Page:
The evolution of environmental rules and regulations that control so many aspects of life must be realistic goals that are established through a course of open deliberation and sound science. The impact EPA has on individual lives is real, not fictitious. New laws and enforcement decisions cannot be taken lightly. I am pleased that President Bush’s approach has been one of reform - changing command-and-control mandates to innovative, market-based approaches that utilize cutting edge technology to bolster environmental benefits. I hope this type of strong, principled leadership will continue into the future, and challenge the new nominee to further these efforts.
Governor Leavitt carries all the necessary credentials to oversee our nation’s environment. He has not backed away from major issues and has been a proactive leader on many issues. Not only is he the nation’s longest serving Governor, he has experience as chair of the National Governor’s Association, the Western Governor’s Association - where he oversaw the Western Regional Air Partnership - and the Republican Governor’s Association.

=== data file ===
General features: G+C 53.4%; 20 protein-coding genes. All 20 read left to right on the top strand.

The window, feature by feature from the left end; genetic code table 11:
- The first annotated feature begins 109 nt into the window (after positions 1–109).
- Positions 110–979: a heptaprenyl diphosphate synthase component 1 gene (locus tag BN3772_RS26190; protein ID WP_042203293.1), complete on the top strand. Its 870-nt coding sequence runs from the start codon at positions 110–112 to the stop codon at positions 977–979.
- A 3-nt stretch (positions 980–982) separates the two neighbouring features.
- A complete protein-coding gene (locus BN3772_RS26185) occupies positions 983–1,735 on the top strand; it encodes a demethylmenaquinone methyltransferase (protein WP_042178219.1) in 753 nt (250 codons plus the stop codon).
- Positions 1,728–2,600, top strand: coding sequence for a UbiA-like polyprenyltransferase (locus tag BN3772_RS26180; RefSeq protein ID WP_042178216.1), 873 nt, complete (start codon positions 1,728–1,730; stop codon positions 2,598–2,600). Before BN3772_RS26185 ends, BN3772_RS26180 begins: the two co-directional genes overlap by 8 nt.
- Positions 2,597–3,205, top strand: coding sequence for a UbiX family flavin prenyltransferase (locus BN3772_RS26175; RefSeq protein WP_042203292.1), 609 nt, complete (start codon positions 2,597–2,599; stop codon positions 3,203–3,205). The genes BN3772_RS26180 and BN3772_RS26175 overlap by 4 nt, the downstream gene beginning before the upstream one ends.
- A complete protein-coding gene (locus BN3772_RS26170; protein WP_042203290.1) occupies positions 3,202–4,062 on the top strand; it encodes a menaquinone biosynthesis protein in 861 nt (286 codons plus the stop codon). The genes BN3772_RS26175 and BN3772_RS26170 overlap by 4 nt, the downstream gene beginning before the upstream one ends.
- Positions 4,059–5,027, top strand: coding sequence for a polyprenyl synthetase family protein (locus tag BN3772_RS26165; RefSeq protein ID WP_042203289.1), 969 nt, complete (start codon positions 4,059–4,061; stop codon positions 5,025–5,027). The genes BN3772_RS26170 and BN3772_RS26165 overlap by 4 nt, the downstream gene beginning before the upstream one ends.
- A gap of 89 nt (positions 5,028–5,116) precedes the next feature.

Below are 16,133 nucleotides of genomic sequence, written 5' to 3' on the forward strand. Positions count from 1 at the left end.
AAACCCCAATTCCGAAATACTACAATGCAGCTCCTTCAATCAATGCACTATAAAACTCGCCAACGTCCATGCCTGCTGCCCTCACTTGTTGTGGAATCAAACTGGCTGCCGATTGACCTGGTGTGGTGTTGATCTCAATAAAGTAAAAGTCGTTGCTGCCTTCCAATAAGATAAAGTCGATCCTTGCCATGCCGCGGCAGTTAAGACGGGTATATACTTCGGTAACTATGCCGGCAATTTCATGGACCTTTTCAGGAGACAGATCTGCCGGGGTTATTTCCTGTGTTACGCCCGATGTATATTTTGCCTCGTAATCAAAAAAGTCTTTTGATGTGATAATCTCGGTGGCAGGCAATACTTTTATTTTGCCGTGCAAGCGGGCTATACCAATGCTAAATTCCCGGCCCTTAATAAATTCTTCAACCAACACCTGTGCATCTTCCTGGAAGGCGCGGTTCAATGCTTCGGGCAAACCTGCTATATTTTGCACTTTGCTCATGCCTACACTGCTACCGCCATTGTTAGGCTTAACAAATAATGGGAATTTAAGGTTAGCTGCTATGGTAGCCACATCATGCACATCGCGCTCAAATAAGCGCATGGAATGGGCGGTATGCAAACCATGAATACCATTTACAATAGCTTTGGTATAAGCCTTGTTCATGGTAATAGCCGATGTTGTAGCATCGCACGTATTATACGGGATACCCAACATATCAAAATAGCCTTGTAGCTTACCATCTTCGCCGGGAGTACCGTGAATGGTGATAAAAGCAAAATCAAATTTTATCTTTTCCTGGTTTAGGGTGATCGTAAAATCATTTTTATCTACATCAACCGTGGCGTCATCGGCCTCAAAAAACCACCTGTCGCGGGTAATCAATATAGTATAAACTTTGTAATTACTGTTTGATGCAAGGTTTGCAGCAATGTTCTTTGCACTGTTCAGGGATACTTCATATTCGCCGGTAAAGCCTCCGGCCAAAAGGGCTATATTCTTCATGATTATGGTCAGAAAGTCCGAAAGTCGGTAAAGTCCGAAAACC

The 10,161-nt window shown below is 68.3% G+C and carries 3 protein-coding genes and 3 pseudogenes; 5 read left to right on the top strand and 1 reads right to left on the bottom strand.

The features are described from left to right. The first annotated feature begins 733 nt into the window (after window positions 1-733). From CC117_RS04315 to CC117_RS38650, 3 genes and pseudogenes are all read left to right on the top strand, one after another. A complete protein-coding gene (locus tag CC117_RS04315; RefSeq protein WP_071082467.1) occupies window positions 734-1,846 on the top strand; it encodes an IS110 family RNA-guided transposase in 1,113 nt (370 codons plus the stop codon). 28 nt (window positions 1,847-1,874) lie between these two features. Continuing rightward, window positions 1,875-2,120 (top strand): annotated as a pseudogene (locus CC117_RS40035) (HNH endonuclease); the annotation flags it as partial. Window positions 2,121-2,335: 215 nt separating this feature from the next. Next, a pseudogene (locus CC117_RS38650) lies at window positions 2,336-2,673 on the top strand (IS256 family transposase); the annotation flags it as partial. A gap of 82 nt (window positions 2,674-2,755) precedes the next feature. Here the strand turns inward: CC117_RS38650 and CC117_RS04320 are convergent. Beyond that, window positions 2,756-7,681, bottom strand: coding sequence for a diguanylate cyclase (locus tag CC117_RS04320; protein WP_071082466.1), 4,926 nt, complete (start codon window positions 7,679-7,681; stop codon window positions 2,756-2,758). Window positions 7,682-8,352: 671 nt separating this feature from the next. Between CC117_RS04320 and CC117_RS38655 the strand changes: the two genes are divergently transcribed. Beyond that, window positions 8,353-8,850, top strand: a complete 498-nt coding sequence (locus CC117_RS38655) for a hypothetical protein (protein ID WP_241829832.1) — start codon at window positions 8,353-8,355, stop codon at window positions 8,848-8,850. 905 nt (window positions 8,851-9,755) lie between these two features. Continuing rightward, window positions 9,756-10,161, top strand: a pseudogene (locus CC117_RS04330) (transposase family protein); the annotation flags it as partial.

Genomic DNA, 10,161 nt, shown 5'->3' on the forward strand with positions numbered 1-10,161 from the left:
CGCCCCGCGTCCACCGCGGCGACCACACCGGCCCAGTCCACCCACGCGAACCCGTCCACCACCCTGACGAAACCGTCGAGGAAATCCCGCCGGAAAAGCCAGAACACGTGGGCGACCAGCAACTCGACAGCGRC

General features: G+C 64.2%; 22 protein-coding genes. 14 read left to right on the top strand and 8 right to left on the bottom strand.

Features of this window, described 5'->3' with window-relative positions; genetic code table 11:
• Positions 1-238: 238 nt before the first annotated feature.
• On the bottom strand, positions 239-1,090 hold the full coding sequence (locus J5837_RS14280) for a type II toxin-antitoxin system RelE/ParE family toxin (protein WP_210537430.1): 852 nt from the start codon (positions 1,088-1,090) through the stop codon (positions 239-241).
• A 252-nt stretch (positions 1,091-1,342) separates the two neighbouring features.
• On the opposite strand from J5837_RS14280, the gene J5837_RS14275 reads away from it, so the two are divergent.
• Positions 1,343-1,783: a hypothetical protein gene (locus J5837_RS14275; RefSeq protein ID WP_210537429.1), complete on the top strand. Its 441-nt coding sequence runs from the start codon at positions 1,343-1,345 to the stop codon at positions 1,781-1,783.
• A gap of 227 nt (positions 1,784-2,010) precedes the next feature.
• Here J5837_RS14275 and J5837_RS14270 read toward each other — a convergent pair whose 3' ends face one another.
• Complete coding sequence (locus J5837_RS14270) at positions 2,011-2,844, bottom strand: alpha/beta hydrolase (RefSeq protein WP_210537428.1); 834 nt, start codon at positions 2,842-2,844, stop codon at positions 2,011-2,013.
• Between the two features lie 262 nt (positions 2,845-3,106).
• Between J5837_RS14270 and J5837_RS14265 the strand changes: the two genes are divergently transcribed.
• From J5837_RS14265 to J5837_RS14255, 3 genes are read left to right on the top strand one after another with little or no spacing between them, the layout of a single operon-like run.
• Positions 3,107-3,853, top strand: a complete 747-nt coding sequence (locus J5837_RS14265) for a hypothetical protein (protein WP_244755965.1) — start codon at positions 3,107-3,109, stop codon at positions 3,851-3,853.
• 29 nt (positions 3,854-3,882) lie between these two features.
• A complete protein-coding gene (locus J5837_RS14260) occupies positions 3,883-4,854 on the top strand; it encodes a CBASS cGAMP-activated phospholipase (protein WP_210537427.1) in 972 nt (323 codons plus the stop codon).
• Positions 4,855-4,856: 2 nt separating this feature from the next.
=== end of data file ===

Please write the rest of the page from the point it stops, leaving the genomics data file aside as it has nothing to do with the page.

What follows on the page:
Yet despite all these accomplishments, there is still room for progress. Senator Crapo and I have introduced legislation that would establish an independent office of the EPA ombudsman. This important position was critical to the successful removal of waste from the Shattuck Superfund site in Colorado. The legislation has already passed the Senate and I look forward to working with members of the House and the Administration on its enactment into law. I also believe that the President’s Clear Skies Initiative sets a strong tone for positive results. According to EPA figures, the proposal will reduce SO2 emissions by an additional 70 percent by 2018. I want to caution, though, that the Clear Skies proposal must be formulated in a way that does not bring about arbitrary change at the expense of western states’ interests.
The commitment President Bush has made to improving the environment is strong, clear and unquestionable. I look forward to working with members of this Committee and the administration as we work toward confirmation of this nominee.
Thank you, Mr. Chairman.